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Obama at the Top

By Daniel Henninger

Hillary Clinton probably didn't watch the stem-winder speech that Barack Obama delivered Tuesday night after cleaning her clock in the Potomac primaries. If not, she should.

It was tiresome.

The speech was classic Obama. Beautifully written and beautifully delivered, the words soaring to the rafters of a Madison, Wis., auditorium filled mostly with 17,000 cheering students. The rookie senator had just come off blowouts of Hillary in Virginia and Maryland.

The senator's charisma and appeal has been undeniable. He is almost insanely eloquent. Still, about halfway into this (very long) speech, the feeling was hard to shake: This is getting hard to listen to. Again and again.

Is Sen. Obama peaking? Probably not. The across-the-board growth in his Potomac numbers was impressive. The more appropriate question would be, is the Obama wave cresting?

Barack Obama has ridden these primaries like a skilled surfer, catching big emotional waves and riding them spectacularly, letting this new force carry him forward. Even the biggest waves, however, eventually break on the shore.

The conventional critique of Sen. Obama has held that his pitch is perfect but at some point he'll need to make the appeal more concrete.

I think the potential vulnerability runs deeper. Strip away the new coat of paint from the Obama message and what you find is not only familiar. It's a downer.

Up to now, the force of Sen. Obama's physical presentation has so dazzled audiences that it has been hard to focus on precisely what he is saying. "Yes, we can! Yes, we can!" Can what?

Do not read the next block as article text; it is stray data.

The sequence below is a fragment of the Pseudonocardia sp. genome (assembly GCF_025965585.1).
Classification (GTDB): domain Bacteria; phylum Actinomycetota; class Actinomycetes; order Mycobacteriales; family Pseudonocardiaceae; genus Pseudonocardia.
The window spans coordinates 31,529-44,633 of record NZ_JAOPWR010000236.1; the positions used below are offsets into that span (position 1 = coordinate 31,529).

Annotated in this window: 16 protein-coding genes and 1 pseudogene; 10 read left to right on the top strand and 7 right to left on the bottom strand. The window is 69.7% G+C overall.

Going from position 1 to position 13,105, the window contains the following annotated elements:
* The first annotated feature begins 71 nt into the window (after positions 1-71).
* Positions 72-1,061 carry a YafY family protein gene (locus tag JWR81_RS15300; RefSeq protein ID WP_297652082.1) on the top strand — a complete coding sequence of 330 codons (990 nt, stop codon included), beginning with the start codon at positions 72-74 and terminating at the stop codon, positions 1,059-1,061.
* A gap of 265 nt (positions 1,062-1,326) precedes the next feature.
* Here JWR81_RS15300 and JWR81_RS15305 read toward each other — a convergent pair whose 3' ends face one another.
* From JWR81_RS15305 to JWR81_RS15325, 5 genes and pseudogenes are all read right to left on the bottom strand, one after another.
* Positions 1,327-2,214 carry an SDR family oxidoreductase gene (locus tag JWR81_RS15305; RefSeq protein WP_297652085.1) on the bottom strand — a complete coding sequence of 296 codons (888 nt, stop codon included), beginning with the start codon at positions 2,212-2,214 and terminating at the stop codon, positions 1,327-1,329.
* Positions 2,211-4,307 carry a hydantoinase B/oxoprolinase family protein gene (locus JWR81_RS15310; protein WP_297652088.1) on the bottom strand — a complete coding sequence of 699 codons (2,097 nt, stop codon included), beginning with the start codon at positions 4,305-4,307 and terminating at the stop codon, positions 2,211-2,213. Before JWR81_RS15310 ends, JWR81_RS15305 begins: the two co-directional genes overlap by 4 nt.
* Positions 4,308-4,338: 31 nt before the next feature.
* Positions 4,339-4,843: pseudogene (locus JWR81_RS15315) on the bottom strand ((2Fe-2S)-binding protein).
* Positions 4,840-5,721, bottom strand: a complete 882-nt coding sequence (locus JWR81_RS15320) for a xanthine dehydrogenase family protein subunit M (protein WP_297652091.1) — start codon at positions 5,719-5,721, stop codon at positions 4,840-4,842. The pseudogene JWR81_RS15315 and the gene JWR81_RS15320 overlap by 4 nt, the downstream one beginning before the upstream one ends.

Listen closely to that Tuesday night Wisconsin speech. Unhinge yourself from the mesmerizing voice. What one hears is a message that is largely negative, illustrated with anecdotes of unremitting bleakness. Heavy with class warfare, it is a speech that could have been delivered by a Democrat in 1968, or even 1928.

Here is the edited version, stripped of the flying surfboard:

"Our road will not be easy . . . the cynics. . . where lobbyists write check after check and Exxon turns record profits . . . That's what happens when lobbyists set the agenda. . . It's a game where trade deals like Nafta ship jobs overseas and force parents to compete with their teenagers to work for minimum wage at Wal-Mart . . . It's a game . . . CEO bonuses . . . while another mother goes without health care for her sick child . . . We can't keep driving a wider and wider gap between the few who are rich and the rest who struggle to keep pace . . . even if they're not rich . . ."

Here's his America: "lies awake at night wondering how he's going to pay the bills . . . she works the night shift after a full day of college and still can't afford health care for a sister who's ill . . . the senior I met who lost his pension when the company he gave his life to went bankrupt . . . the teacher who works at Dunkin' Donuts after school just to make ends meet . . . I was not born into money or status . . . I've fought to bring jobs to the jobless in the shadow of a shuttered steel plant . . . to make sure people weren't denied their rights because of what they looked like or where they came from . . . Now we carry our message to farms and factories."